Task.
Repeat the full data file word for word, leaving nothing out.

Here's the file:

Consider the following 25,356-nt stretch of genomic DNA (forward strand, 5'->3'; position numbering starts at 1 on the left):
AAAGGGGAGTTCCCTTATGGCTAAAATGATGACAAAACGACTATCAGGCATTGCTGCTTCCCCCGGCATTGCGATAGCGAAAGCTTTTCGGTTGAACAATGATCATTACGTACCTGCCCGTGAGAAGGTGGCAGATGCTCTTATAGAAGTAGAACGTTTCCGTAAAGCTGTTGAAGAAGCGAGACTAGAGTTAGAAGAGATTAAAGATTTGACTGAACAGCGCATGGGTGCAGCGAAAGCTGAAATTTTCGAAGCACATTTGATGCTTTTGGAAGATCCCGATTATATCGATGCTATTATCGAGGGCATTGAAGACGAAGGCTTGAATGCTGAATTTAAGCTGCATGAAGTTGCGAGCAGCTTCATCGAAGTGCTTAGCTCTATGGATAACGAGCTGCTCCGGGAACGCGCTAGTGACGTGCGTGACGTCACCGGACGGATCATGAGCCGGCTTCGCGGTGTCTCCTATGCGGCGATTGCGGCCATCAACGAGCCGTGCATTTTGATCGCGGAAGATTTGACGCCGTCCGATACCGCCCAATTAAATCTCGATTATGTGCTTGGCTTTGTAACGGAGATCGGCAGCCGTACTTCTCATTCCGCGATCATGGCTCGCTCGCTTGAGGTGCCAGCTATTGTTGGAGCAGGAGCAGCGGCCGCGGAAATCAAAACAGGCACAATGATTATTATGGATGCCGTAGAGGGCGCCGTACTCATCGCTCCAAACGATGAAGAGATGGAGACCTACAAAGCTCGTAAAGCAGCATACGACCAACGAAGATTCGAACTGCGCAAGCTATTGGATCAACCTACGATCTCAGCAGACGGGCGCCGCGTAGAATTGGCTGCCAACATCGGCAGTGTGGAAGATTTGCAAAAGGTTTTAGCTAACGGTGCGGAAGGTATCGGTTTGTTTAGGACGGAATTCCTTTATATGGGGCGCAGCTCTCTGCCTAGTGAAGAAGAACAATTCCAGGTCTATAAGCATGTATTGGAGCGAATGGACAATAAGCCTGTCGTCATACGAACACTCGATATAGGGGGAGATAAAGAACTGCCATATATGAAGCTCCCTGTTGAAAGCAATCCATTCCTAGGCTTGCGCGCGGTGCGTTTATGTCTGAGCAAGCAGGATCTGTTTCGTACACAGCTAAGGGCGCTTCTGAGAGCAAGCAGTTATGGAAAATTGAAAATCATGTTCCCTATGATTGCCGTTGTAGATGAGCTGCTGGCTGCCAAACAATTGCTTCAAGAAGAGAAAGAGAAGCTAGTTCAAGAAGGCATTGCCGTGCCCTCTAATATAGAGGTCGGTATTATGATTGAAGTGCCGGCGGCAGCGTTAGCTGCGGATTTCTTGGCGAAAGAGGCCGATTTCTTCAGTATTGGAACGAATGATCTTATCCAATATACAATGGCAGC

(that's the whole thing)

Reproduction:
Consider the following 25,356-nt stretch of genomic DNA (forward strand, 5'->3'; position numbering starts at 1 on the left):
AAAGGGGAGTTCCCTTATGGCTAAAATGATGACAAAACGACTATCAGGCATTGCTGCTTCCCCCGGCATTGCGATAGCGAAAGCTTTTCGGTTGAACAATGATCATTACGTACCTGCCCGTGAGAAGGTGGCAGATGCTCTTATAGAAGTAGAACGTTTCCGTAAAGCTGTTGAAGAAGCGAGACTAGAGTTAGAAGAGATTAAAGATTTGACTGAACAGCGCATGGGTGCAGCGAAAGCTGAAATTTTCGAAGCACATTTGATGCTTTTGGAAGATCCCGATTATATCGATGCTATTATCGAGGGCATTGAAGACGAAGGCTTGAATGCTGAATTTAAGCTGCATGAAGTTGCGAGCAGCTTCATCGAAGTGCTTAGCTCTATGGATAACGAGCTGCTCCGGGAACGCGCTAGTGACGTGCGTGACGTCACCGGACGGATCATGAGCCGGCTTCGCGGTGTCTCCTATGCGGCGATTGCGGCCATCAACGAGCCGTGCATTTTGATCGCGGAAGATTTGACGCCGTCCGATACCGCCCAATTAAATCTCGATTATGTGCTTGGCTTTGTAACGGAGATCGGCAGCCGTACTTCTCATTCCGCGATCATGGCTCGCTCGCTTGAGGTGCCAGCTATTGTTGGAGCAGGAGCAGCGGCCGCGGAAATCAAAACAGGCACAATGATTATTATGGATGCCGTAGAGGGCGCCGTACTCATCGCTCCAAACGATGAAGAGATGGAGACCTACAAAGCTCGTAAAGCAGCATACGACCAACGAAGATTCGAACTGCGCAAGCTATTGGATCAACCTACGATCTCAGCAGACGGGCGCCGCGTAGAATTGGCTGCCAACATCGGCAGTGTGGAAGATTTGCAAAAGGTTTTAGCTAACGGTGCGGAAGGTATCGGTTTGTTTAGGACGGAATTCCTTTATATGGGGCGCAGCTCTCTGCCTAGTGAAGAAGAACAATTCCAGGTCTATAAGCATGTATTGGAGCGAATGGACAATAAGCCTGTCGTCATACGAACACTCGATATAGGGGGAGATAAAGAACTGCCATATATGAAGCTCCCTGTTGAAAGCAATCCATTCCTAGGCTTGCGCGCGGTGCGTTTATGTCTGAGCAAGCAGGATCTGTTTCGTACACAGCTAAGGGCGCTTCTGAGAGCAAGCAGTTATGGAAAATTGAAAATCATGTTCCCTATGATTGCCGTTGTAGATGAGCTGCTGGCTGCCAAACAATTGCTTCAAGAAGAGAAAGAGAAGCTAGTTCAAGAAGGCATTGCCGTGCCCTCTAATATAGAGGTCGGTATTATGATTGAAGTGCCGGCGGCAGCGTTAGCTGCGGATTTCTTGGCGAAAGAGGCCGATTTCTTCAGTATTGGAACGAATGATCTTATCCAATATACAATGGCAGC